Airbus SE is set to close a deal to take a controlling stake in Bombardier Inc’s CSeries jetliner program, effective July 1, the companies said, in a move expected to kickstart the European planemaker’s ability to put its marketing and cost-cutting muscle into the Canadian plane program.

Canada’s Senate on Thursday voted to legalize recreational marijuana, clearing a major hurdle that puts the country on track to become the first Group of Seven nation to permit national use of the drug.

Oil producer BP Plc complained to Canada’s National Energy Board (NEB) regulator about Enbridge Inc’s implementation and then abrupt reversal of new rules for shipping crude on its Mainline pipeline system, NEB documents showed on Thursday.


Bombardier: Desjardins raises price target to C$6 from C$4.75

Canadian Western Bank: Barclays raises target price to C$38 from C$37


Gold futures: $1302.9; fell 0.01 percent

US crude: $65.59; fell 0.55 percent

Brent crude: $76.61; fell 0.92 percent

LME 3-month copper: $7266; fell 0.9 percent


1000 Wholesale Inventories (y), R mm for April: Expected 0.0 pct; Prior 0.0 pct

1000 Wholesale sales mm for April: Expected 0.3 pct; Prior 0.3 pct

1030 ECRI Weekly Index: Prior 148.7

1030 ECRI weekly annualized: Prior 3.0 pct


Canadian markets directory ($1= C$1.30) (Reporting by Debanjan Bose in Bengaluru; Editing by Shailesh Kuber) 


Canadian Oil Has Record Day After Enbridge Scraps New Rules

By   and 
June 4, 2018, 1:05 PM CST Updated on June 5, 2018, 12:00 AM CST
    Enbridge drops plan to limit, verify shipments on mainline
    Producers have strong say in market participation: Auspice

Canadian crude surged by the most ever after Enbridge Inc. said it won’t implement a new procedure to stop shippers from claiming more space than they can use on a key pipeline linking Alberta’s oil sands with U.S. refineries.

Western Canadian Select jumped as much as $12.20 a barrel to $13.80 below the U.S. benchmark Monday, the narrowest spread since May 16. Canadian crudes have weakened to historically low levels in recent weeks as growing production overwhelms available pipeline capacity to transport Alberta’s supplies south of the border.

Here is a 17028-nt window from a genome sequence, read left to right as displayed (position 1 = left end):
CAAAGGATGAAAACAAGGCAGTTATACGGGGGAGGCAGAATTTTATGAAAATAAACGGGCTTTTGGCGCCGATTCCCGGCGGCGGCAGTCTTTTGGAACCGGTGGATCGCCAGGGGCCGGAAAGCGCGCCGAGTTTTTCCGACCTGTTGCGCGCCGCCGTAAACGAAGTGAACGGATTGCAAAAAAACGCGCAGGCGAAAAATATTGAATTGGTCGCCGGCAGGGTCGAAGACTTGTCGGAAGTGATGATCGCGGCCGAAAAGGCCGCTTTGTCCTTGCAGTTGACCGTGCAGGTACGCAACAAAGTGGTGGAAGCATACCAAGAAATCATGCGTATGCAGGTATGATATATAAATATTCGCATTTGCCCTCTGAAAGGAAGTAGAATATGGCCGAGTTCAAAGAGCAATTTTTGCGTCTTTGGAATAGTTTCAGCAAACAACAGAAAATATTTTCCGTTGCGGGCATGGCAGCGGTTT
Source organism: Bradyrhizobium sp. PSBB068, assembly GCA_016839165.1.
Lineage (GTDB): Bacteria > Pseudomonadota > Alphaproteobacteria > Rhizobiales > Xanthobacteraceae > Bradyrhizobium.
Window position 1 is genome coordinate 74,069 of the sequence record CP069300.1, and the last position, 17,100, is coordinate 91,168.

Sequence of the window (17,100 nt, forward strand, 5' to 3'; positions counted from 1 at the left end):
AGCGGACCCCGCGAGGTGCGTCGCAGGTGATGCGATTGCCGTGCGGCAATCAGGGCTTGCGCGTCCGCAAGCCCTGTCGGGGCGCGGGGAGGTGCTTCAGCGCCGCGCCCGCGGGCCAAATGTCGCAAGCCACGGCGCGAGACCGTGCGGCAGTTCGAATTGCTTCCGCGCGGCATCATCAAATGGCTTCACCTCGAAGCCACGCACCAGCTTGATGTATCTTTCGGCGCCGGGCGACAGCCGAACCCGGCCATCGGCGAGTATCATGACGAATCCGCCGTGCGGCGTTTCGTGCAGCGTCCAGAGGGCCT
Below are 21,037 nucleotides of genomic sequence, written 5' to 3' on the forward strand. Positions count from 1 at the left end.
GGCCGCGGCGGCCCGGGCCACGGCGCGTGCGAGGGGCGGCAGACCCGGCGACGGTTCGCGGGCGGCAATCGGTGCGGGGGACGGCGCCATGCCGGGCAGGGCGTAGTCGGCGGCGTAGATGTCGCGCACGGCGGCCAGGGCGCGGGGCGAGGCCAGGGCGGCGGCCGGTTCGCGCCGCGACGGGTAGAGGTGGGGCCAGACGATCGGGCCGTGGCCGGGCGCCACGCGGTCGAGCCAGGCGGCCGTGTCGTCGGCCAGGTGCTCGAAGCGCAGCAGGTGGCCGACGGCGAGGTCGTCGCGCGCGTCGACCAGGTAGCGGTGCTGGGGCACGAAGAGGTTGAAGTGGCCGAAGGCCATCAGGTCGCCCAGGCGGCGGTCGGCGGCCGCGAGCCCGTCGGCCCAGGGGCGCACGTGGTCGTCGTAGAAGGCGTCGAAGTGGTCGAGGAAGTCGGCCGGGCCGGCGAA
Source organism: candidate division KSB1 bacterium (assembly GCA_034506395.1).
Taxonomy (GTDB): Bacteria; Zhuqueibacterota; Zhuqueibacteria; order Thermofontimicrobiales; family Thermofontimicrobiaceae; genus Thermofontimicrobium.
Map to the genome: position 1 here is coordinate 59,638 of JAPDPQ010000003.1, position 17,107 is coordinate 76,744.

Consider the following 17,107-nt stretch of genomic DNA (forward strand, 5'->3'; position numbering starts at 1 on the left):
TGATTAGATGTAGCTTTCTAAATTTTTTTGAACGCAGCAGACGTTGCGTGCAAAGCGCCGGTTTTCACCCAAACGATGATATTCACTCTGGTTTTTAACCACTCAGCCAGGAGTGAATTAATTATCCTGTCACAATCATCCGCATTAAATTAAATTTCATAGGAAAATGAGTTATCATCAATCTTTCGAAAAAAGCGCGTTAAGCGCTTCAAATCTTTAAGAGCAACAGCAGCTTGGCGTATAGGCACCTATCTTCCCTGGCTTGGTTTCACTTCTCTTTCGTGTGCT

Canada’s biggest crude-export pipeline operator told shippers Monday that it won’t proceed with recently announced rules setting an allowance for the amount of crude companies could nominate for transport on its mainline. The move came after discussions with shippers, Enbridge said. 

"Producers have a strong say in how the market is going to be participated in,” Tim Pickering, chief investment officer at Auspice Capital Advisors Ltd., said in a phone interview from Calgary. The Enbridge turnabout shows that "the pipelines can’t just do changes that aren’t fair and are not conducive” to its customers.

The National Energy Board, Canada’s pipeline regulator, didn’t intervene on the Enbridge matter and received no complaints, spokeswoman Chantal Macleod said in an email.

In a notice last month, the company informed shippers that their volumes would be based on a 12-month rolling average, plus 15 percent for heavy crude and 40 percent for light crude and that the new rules applied to July shipments onward. Shippers who wished to send more than their allotted amount would have had to show physical proof of the volumes.

"Enbridge’s mainline system continues to be oversubscribed," Enbridge said in a statement. "We have been engaged with our customers to improve the nomination process and will continue to work directly with them on this issue."

— With assistance by Catherine Ngai is West Central Saskatchewan's only source for community news, weather, and information.